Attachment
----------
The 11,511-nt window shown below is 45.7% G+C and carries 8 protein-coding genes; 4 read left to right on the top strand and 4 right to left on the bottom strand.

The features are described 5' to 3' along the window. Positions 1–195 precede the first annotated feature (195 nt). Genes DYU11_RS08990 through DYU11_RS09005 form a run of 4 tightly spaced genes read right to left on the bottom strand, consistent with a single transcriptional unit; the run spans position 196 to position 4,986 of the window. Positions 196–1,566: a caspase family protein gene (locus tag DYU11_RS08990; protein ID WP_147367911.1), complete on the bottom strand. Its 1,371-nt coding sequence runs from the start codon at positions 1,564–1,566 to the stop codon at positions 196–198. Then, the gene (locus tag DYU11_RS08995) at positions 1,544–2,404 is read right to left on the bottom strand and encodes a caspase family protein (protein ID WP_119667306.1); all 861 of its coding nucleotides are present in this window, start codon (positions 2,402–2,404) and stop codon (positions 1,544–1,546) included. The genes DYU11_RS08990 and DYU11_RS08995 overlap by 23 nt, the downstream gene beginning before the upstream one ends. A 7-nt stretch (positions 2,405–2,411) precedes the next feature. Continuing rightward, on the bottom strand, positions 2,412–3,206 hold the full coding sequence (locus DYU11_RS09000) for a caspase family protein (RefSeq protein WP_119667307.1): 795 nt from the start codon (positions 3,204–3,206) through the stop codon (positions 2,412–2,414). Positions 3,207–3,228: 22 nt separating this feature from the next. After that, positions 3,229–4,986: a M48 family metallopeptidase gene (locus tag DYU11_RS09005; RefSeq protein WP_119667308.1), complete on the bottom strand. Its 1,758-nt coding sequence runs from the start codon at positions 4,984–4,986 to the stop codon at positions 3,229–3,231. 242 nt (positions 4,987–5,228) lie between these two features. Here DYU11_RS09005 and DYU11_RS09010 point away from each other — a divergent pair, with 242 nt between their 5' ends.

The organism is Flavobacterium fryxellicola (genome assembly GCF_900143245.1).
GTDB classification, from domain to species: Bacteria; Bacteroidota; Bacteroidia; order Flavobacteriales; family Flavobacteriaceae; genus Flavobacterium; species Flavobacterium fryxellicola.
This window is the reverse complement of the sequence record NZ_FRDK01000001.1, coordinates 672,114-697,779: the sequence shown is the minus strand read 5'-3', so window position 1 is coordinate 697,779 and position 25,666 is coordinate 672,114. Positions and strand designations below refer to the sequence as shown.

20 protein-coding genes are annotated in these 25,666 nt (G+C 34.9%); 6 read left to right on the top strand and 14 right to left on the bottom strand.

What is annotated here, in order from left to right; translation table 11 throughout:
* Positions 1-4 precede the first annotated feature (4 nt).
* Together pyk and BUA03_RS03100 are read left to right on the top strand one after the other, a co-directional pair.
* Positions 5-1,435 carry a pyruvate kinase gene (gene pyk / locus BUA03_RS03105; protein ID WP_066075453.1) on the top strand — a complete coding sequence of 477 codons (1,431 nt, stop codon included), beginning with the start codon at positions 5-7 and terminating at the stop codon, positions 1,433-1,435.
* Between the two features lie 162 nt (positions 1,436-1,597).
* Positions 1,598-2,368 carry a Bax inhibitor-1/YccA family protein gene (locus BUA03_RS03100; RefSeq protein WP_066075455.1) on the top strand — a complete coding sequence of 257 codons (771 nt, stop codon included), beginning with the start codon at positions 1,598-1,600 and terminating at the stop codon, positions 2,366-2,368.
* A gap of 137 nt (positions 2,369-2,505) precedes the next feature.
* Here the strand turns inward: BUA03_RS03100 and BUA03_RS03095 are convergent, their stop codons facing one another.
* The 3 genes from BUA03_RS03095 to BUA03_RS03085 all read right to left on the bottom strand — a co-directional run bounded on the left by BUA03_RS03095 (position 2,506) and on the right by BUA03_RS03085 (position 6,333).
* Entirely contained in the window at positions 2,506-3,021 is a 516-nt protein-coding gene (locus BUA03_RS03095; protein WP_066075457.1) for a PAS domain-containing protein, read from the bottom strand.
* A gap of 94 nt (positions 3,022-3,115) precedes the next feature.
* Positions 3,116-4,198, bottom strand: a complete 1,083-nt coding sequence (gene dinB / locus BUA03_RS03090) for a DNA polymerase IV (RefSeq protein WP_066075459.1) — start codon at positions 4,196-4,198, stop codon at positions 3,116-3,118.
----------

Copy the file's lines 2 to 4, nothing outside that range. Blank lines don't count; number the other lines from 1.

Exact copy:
The features are described 5' to 3' along the window. Positions 1–195 precede the first annotated feature (195 nt). Genes DYU11_RS08990 through DYU11_RS09005 form a run of 4 tightly spaced genes read right to left on the bottom strand, consistent with a single transcriptional unit; the run spans position 196 to position 4,986 of the window. Positions 196–1,566: a caspase family protein gene (locus tag DYU11_RS08990; protein ID WP_147367911.1), complete on the bottom strand. Its 1,371-nt coding sequence runs from the start codon at positions 1,564–1,566 to the stop codon at positions 196–198. Then, the gene (locus tag DYU11_RS08995) at positions 1,544–2,404 is read right to left on the bottom strand and encodes a caspase family protein (protein ID WP_119667306.1); all 861 of its coding nucleotides are present in this window, start codon (positions 2,402–2,404) and stop codon (positions 1,544–1,546) included. The genes DYU11_RS08990 and DYU11_RS08995 overlap by 23 nt, the downstream gene beginning before the upstream one ends. A 7-nt stretch (positions 2,405–2,411) precedes the next feature. Continuing rightward, on the bottom strand, positions 2,412–3,206 hold the full coding sequence (locus DYU11_RS09000) for a caspase family protein (RefSeq protein WP_119667307.1): 795 nt from the start codon (positions 3,204–3,206) through the stop codon (positions 2,412–2,414). Positions 3,207–3,228: 22 nt separating this feature from the next. After that, positions 3,229–4,986: a M48 family metallopeptidase gene (locus tag DYU11_RS09005; RefSeq protein WP_119667308.1), complete on the bottom strand. Its 1,758-nt coding sequence runs from the start codon at positions 4,984–4,986 to the stop codon at positions 3,229–3,231. 242 nt (positions 4,987–5,228) lie between these two features. Here DYU11_RS09005 and DYU11_RS09010 point away from each other — a divergent pair, with 242 nt between their 5' ends.

The organism is Flavobacterium fryxellicola (genome assembly GCF_900143245.1).
GTDB classification, from domain to species: Bacteria; Bacteroidota; Bacteroidia; order Flavobacteriales; family Flavobacteriaceae; genus Flavobacterium; species Flavobacterium fryxellicola.